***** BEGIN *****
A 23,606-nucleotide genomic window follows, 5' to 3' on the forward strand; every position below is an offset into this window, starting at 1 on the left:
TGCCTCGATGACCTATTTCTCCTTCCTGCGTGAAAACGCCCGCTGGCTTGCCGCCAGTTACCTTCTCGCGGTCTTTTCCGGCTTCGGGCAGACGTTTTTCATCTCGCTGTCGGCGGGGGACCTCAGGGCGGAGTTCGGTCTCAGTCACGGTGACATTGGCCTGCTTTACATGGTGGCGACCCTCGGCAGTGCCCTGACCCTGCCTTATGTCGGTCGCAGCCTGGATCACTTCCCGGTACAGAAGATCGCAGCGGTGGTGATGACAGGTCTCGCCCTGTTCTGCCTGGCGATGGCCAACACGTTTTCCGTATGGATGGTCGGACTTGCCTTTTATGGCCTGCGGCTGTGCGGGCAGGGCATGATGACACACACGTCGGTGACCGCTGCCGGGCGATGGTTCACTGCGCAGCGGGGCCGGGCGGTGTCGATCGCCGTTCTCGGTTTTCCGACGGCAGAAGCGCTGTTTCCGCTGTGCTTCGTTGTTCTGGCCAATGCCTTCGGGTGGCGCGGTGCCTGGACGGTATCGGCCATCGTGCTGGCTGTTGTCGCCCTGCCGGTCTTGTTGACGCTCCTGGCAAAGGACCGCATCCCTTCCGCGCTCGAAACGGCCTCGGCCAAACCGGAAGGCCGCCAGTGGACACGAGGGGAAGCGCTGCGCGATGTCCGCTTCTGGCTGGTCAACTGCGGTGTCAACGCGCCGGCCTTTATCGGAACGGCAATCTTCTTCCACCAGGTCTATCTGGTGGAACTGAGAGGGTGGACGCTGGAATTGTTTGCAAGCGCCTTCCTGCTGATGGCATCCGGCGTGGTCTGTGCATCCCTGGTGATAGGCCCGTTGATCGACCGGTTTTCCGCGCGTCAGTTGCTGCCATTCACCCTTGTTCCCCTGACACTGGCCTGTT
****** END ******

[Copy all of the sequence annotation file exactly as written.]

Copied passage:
A 23,606-nucleotide genomic window follows, 5' to 3' on the forward strand; every position below is an offset into this window, starting at 1 on the left:
TGCCTCGATGACCTATTTCTCCTTCCTGCGTGAAAACGCCCGCTGGCTTGCCGCCAGTTACCTTCTCGCGGTCTTTTCCGGCTTCGGGCAGACGTTTTTCATCTCGCTGTCGGCGGGGGACCTCAGGGCGGAGTTCGGTCTCAGTCACGGTGACATTGGCCTGCTTTACATGGTGGCGACCCTCGGCAGTGCCCTGACCCTGCCTTATGTCGGTCGCAGCCTGGATCACTTCCCGGTACAGAAGATCGCAGCGGTGGTGATGACAGGTCTCGCCCTGTTCTGCCTGGCGATGGCCAACACGTTTTCCGTATGGATGGTCGGACTTGCCTTTTATGGCCTGCGGCTGTGCGGGCAGGGCATGATGACACACACGTCGGTGACCGCTGCCGGGCGATGGTTCACTGCGCAGCGGGGCCGGGCGGTGTCGATCGCCGTTCTCGGTTTTCCGACGGCAGAAGCGCTGTTTCCGCTGTGCTTCGTTGTTCTGGCCAATGCCTTCGGGTGGCGCGGTGCCTGGACGGTATCGGCCATCGTGCTGGCTGTTGTCGCCCTGCCGGTCTTGTTGACGCTCCTGGCAAAGGACCGCATCCCTTCCGCGCTCGAAACGGCCTCGGCCAAACCGGAAGGCCGCCAGTGGACACGAGGGGAAGCGCTGCGCGATGTCCGCTTCTGGCTGGTCAACTGCGGTGTCAACGCGCCGGCCTTTATCGGAACGGCAATCTTCTTCCACCAGGTCTATCTGGTGGAACTGAGAGGGTGGACGCTGGAATTGTTTGCAAGCGCCTTCCTGCTGATGGCATCCGGCGTGGTCTGTGCATCCCTGGTGATAGGCCCGTTGATCGACCGGTTTTCCGCGCGTCAGTTGCTGCCATTCACCCTTGTTCCCCTGACACTGGCCTGTT